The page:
The Andean Baroque Route is a picturesque half day tour outside the city of Cusco which primarily focuses on churches that belong to the Andean Baroque artistic movement, including the church of San Pedro de Andahuaylillas often called the “Sistine Chapel of the Americas”. The Andean Baroque Route takes in beautiful views, tall mountains, quaint villages and churches full of colorful paintings with lots of history. These rarely-visited churches are humble on the outside but impressive on the inside and were structured and designed to convert the local people of the Altiplano to Christianity during the Colonial times.
The Andean Baroque Route in Cusco
Specialist Guide Lisy Kuon
Bright and early on Friday morning I met the rest of the group at the airport in Lima to catch our 6:35am flight to Cusco. Here we met Lisy Kuon, Aracari’s specialist guide on Colonial History and Architecture, who would be our guide for the day. Lisy studied Humanities and Anthropology at the National University of Cusco and the University of Washington in Seattle, specialising in expressive anthropology, now known as visual culture, of the Southern Peruvian Andes from the sixteenth to eighteenth centuries. Her focus for the last 40 years has been on colonial art from Cusco and Puno. Learn more about Lisy Kuon.
As we were leaving Cusco, we passed through the San Sebastián district and Lisy pointed out the Iglesia de San Sebastián. As we traveled farther southeast away from Cusco the scenery transformed from urban to more and more green, mountainous, and rural. We passed through a small town called Oropesa, famous for baking bread in large ovens made out of wood and stone.
Rumiqolca Archaelogical Site
Our first stop was an archaeological site called Rumiqolca. In the 9th-12th centuries it functioned as an aqueduct that provided water to the city of Wari de Pikillaqta. The aqueduct transported water from one mountain down through the valley to the other side. When the Incas arrived, they tore down the middle of the aqueduct to cut off the water supply. The Incas created what was considered the “entrance” to the valley south of Cusco. It was interesting to see the difference between the architectural style of the Wari and the neatly placed stones of the Inca. As we continued our journey to the next location, Lisy pointed out various lagoons and villages on the way. She is very knowledgeable, and I found it really interesting to hear about what kind of work the villagers do in each area and where the names of the villages come from.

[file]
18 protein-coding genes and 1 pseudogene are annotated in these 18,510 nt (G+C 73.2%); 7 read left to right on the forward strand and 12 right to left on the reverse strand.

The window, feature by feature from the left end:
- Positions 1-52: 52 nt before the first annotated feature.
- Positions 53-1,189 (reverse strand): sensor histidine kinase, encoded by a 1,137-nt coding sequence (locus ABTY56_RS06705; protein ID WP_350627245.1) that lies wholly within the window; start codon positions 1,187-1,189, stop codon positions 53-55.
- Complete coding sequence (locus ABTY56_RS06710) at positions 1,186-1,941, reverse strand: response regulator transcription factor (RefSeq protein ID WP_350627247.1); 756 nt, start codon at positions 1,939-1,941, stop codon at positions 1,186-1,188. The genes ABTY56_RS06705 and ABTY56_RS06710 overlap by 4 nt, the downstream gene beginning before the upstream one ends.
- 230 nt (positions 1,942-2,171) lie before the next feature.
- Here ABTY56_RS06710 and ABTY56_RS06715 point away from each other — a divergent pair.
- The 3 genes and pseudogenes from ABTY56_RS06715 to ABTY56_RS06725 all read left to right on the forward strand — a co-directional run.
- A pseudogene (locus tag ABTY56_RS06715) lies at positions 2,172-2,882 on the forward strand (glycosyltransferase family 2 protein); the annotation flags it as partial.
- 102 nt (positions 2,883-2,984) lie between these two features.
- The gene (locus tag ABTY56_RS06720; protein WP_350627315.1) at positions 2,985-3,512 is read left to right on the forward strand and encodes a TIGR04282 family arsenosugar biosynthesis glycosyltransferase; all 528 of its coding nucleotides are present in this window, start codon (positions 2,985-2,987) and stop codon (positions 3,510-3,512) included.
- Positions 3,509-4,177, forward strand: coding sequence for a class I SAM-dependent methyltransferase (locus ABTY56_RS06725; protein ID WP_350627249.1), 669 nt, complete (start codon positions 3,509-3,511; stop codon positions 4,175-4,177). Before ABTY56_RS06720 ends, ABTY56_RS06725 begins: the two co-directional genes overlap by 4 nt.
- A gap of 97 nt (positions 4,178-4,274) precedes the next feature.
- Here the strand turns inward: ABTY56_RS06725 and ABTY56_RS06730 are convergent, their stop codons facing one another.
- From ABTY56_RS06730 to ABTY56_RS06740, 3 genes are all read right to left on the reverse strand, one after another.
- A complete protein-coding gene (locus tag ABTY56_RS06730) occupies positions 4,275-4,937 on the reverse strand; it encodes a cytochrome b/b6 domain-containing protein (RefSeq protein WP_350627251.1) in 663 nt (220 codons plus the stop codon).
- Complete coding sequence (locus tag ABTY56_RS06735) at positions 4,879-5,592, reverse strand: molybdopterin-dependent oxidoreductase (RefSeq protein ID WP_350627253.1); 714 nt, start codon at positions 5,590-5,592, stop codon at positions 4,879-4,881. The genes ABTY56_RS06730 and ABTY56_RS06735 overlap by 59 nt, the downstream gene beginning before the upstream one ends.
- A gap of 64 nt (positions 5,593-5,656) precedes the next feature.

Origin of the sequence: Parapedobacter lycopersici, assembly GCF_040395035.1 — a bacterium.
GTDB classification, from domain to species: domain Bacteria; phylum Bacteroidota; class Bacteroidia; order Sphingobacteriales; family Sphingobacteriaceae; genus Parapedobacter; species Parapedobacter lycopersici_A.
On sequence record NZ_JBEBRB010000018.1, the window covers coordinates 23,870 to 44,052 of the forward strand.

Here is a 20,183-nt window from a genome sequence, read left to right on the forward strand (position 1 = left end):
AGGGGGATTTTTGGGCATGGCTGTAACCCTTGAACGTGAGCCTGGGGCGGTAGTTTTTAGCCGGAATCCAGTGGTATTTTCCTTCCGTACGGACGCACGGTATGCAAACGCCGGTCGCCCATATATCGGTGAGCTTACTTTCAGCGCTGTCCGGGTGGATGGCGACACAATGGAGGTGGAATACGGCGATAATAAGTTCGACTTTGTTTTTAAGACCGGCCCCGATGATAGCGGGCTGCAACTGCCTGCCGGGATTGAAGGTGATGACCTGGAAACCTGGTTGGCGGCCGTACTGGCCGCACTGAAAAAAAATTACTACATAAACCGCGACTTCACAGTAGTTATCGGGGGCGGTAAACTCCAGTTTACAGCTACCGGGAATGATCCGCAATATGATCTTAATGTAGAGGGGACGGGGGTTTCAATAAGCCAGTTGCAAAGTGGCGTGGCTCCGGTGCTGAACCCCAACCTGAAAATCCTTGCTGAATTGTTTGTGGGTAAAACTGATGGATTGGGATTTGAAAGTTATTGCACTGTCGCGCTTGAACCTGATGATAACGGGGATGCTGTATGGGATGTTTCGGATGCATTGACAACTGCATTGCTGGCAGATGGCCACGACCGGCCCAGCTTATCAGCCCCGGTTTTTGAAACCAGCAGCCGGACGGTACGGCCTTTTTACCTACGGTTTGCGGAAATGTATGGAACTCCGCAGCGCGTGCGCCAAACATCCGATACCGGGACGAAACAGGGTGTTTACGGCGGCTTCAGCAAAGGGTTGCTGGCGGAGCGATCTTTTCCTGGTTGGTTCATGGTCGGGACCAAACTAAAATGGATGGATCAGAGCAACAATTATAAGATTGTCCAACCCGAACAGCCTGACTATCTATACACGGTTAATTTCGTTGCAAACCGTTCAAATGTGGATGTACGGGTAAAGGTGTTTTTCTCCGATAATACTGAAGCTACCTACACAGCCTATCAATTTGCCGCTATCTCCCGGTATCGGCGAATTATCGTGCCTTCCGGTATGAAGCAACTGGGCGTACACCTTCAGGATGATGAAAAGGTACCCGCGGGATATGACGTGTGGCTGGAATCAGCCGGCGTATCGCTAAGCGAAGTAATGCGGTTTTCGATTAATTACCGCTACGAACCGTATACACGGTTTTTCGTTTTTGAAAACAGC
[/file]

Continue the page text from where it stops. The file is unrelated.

Iglesia de Canincunca
The next place that we went to was the Iglesia de Canincunca which was constructed near the end of the 16th century as a dedication to la Virgen Purificada. The location was chosen because it was previously along the only route from Cusco to Puno. As we were walking towards the entrance, we could see the Urcos lagoon behind the church which created a very scenic view. Prior to the construction of the church it was a huaca from the Pre-Incan Wari period and later an Incan shrine. The church, built of Incan stone, looks small and simplistic on the outside; however, inside the walls and ceiling are covered with baroque-style murals. Lisy mentioned that it will be restored in the near future, which undoubtedly will make the detailed colorful designs look all the more lovely.
Iglesia de Huaro
The next church we visited was the Iglesia de Huaro. Built near the end of the 16th century and restored in January 2007 by the World Monuments Fund, it is located in a beautiful area surrounded by mountains. Now the wonderful murals by Tadeo Escalante, one of the last masters of the Academy of Cusco, are more impressive than ever. The murals demonstrate the Andean baroque style that is present in many churches in the region that date back to the colonial era. Across the plaza from the church, there is a luthier where the local children learn how to make guitars and mandolins. Music is very important to the history and the people in Huaro and Lisy told us that the church hopes to organize baroque concerts using the organ and instruments made in the local luthier.
San Pedro de Andahuaylillas Church
Last but certainly not least was the amazing church of San Pedro de Andahuaylillas often called the “Sistine Chapel of the Americas”. The church was built at the beginning of the 17th Century by the Jesuits. The interior of the church is decorated with murals by Spanish artists, Esteban Murillo and Luis Riaño. The walls and ceiling are covered with intricate paintings that tell stories about the path to glory and the path to hell. World Monuments Fund began working on the restoration in Andahuaylillas in 2008. The project focused on restoring the main facade, choir, chapels, and a youth training program designed to promote awareness of cultural heritage. It was inaugurated in 2012 after extensive work undertaken by the WMF. The beautiful original organ was restored as well and is now fully functional although only one person in the town knows how to play it.
Andean Music and Dance
Our tailormade tour finished up with moving performances by two dance groups. Capac Colla danced, sang, and played traditional Andean music inside the Iglesia de Andahuaylillas. Capac Negro danced in the plaza outside the church. The dances were passed down through generations and their mission is to dance as a way to preserve the culture of their ancestors. After these great performances we went to lunch at the restaurant Casa de Campo in Andahuaylillas. The restaurant was quiet and the meal was semi-buffet style. Like much of our journey we were surrounded by mountains. We then returned to Cusco.
Visit the Andean Baroque Route with Aracari
The Andean Baroque Route can be visited as a half day tour with Aracari and accompanied by specialist guide Lisy Kuon. Contact us for more information and travel advice on cultural activites in Peru that we can arrange as part of a private, tailormade trip to Peru.